In the four days leading up to Earth Day, a wave of Apple Watch fitness updates and post-workout selfies coursed through Swarthmore social media, a wide range of posts adorned with the label #E3GoGarnet. These posts were all in support of the “Exercise for Earth and the Environment” event (E^3), organized by Garnet Go Green (G^3). An initiative emerging from the Swarthmore Athletic Department, G^3 formed to unify student athletes, coaches, and staff members in order to address and reduce the environmental impacts of the college’s athletic programs. From April 18, 2021 to April 22, 2021, E^3 (literally) mobilized the Swarthmore athletic community, urging student athletes and coaches to run, swim, bike, or hike outside. Through pledges for every mile of exercise, participants raised money for G^3 to purchase and plant trees in the Crum Woods and to fund future G^3 programming.
The E^3 event successfully encouraged 118 student athletes to spend time outdoors and restore the bond between body and nature — a relationship too often overlooked in the ongoing climate crisis. According to Karinna Papke ’22, communications director of G^3 and a player on the women’s basketball team, the coupling of exercise and the environment brought sustainability to the forefront of the athletic community’s awareness.
“The climate crisis and the need to think and live more sustainably is something that we should all have on our minds,” she said. “I am hopeful that this event got student-athletes, even those who do not normally think about sustainability, more interested in the topic and more likely to engage in the future.”
Samantha Barnes ’22, a women’s soccer player and former President’s Sustainability Research Fellow, stated that she participated in the event “by going on runs on [her] own time and also contributed the exercise [she] did during team practices to [her] total mileage.” Barnes also commented on the value of the event’s linkage of student-athletes, exercise, and sustainability.
“Linking sustainability with student-athletes and exercise is extremely valuable because it proves that there is no limit to how sustainability efforts can be applied,” she stated. “That is partly why the mission of Garnet Go Green was realized — to promote and support environmental efforts in spaces that may usually ignore these practices or find it hard to participate in.”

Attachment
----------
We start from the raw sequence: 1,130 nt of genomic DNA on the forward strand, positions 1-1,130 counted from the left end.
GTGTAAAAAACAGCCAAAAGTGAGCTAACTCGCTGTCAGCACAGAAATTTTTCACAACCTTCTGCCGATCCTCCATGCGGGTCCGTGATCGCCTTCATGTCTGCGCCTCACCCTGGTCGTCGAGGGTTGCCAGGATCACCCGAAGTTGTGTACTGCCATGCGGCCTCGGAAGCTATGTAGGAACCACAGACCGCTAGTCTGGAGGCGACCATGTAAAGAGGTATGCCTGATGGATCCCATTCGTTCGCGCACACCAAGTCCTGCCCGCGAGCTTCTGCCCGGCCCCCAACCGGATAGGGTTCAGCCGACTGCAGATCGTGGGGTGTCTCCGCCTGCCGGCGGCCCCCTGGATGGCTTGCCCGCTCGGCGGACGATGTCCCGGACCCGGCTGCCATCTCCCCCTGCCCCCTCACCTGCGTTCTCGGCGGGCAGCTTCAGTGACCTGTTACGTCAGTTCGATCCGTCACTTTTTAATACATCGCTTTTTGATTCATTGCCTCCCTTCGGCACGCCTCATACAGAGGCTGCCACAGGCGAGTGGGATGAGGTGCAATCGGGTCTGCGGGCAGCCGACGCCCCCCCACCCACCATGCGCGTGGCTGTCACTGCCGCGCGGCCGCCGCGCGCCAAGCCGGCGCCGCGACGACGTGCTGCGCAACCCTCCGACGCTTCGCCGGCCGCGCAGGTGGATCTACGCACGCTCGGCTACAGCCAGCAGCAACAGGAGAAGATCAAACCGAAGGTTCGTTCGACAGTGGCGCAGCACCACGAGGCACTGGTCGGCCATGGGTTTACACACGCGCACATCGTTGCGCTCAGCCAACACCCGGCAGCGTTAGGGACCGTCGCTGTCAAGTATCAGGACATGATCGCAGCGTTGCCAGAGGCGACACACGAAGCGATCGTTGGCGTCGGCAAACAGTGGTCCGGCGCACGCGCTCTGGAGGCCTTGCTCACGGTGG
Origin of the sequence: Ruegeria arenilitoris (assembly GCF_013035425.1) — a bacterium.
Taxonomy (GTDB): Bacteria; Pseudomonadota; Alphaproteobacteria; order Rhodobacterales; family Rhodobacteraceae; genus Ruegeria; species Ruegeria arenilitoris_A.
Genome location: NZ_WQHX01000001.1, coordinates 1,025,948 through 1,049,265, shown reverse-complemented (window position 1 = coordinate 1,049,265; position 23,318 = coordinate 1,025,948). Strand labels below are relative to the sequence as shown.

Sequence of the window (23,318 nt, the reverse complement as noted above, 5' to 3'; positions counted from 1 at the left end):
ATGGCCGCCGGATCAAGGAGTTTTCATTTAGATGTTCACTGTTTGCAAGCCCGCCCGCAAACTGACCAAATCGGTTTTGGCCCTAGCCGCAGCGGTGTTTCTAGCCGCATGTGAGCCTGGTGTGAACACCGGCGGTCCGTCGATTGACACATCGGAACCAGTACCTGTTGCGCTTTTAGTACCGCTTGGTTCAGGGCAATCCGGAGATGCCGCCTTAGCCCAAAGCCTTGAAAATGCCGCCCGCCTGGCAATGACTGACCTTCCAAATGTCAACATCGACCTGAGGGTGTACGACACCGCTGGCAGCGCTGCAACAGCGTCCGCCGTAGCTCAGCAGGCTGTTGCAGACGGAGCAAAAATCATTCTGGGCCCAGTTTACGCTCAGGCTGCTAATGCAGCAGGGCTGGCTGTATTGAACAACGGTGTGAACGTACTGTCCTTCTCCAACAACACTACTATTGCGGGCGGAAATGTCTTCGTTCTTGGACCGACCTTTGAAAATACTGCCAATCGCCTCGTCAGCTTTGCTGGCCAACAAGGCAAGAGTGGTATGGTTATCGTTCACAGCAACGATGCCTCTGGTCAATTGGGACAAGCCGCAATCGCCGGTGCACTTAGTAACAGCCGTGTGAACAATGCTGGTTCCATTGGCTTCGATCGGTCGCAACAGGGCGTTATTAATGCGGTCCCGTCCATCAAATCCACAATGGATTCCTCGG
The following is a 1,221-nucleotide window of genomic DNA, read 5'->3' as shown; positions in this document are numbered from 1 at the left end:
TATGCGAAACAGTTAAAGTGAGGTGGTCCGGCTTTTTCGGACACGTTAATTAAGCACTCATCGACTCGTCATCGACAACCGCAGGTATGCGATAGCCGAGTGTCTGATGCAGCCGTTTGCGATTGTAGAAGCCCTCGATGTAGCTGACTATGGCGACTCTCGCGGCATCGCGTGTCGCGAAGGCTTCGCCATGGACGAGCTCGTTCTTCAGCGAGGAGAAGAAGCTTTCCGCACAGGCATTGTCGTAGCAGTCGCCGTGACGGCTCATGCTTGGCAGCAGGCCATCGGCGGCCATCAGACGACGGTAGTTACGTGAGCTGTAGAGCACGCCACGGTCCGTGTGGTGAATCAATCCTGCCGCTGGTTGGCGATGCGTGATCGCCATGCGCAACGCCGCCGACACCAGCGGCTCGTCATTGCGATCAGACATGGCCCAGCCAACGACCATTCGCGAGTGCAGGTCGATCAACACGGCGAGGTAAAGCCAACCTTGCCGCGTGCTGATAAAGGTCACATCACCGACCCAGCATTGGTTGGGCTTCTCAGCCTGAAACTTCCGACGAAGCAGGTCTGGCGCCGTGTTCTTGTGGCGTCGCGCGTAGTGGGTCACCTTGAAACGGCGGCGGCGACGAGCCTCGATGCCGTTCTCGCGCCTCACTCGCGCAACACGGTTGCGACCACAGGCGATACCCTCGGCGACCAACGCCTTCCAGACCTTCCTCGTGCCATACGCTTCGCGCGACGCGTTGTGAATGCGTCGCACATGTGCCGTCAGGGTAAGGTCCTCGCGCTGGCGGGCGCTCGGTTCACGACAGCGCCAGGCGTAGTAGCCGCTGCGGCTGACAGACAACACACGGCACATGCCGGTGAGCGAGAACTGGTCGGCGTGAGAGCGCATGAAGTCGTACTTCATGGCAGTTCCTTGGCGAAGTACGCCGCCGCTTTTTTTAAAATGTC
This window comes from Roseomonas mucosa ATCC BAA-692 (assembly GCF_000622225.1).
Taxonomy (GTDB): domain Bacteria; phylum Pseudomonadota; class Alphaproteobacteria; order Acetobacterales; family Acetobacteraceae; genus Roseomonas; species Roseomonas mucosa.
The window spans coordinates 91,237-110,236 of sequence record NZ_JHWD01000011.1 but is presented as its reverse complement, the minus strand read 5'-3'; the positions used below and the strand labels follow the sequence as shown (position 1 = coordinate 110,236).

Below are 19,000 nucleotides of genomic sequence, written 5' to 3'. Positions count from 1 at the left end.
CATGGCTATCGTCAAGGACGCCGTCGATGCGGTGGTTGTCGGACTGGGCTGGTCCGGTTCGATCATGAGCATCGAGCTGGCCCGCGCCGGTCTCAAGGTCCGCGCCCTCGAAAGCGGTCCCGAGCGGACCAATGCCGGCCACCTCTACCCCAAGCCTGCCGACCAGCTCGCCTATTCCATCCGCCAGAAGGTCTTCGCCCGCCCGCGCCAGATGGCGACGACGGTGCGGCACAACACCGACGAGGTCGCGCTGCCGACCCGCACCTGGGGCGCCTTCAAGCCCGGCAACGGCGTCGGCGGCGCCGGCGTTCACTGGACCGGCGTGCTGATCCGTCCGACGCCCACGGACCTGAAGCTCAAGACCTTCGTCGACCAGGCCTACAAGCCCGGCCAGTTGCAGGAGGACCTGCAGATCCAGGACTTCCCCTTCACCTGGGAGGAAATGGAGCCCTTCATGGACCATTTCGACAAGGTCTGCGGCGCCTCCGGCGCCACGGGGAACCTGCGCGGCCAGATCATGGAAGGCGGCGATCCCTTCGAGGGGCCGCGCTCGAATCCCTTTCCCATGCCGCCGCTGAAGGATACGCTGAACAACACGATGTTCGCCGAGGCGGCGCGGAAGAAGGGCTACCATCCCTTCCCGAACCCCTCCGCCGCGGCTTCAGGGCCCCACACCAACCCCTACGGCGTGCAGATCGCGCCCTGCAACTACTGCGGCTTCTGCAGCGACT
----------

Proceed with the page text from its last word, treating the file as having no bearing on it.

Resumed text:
Barnes continued to highlight the significance of E^3’s goal to plant native trees in the Crum Woods, localizing the participants’ efforts within the local ecosystem that surrounds and houses our community.
“Obviously this is a small local effort, but it’s raising money to plant over 200 trees in the Crum Woods which is one of the last forested areas in the surrounding state. The Crum as an ecological system is really important to preserve and steward as it is responsible for equally supporting wildlife and other environmental factors directly related to Swarthmore as a community. With this in mind, fundraising for planting hundreds of trees is no small feat and should be celebrated because it directly impacts the health of our community,” she said.
Through the joint focus on sustainability, the event provided the opportunity for the unification of the athletic community along an axis of action. Organized during a time when teammates and students are unprecedentedly isolated, E^3 provided an occasion for Swarthmore community members to stay physically active with others. For Christopher Folk ’23, a member of the men’s track and field team, the effects of COVID-19 detached exercise from the communal aspects of team membership. The event, however, prompted him and other student-athletes to feel connected to the athletic community once again.
“Exercising on one’s own can be incredibly challenging and demoralizing, especially if one is used to having a team environment.” Folk said. “This event, from my brief look at social media, looks to have reinvigorated a lot of people, and got them running with friends. In my personal experience, Minh, a few other people from our friend group, and I have started running together every day. It’s felt really good to be together exercising and it makes it so much more pleasurable and enjoyable.”
The community-building aspects of E^3 encouraged Papke as well.
“I am extremely excited by the response we have received from both the athletics department and the larger community,” she stated. “Student athletes have done a great job not only engaging with us, but also sharing their engagement and enthusiasm with others. This makes me really hopeful about future sustainability projects within the department.”
According to Papke, this event is just one amongst a number of future programs and initiatives intended to mobilize the Swarthmore athletic community around the issues of sustainability and climate change.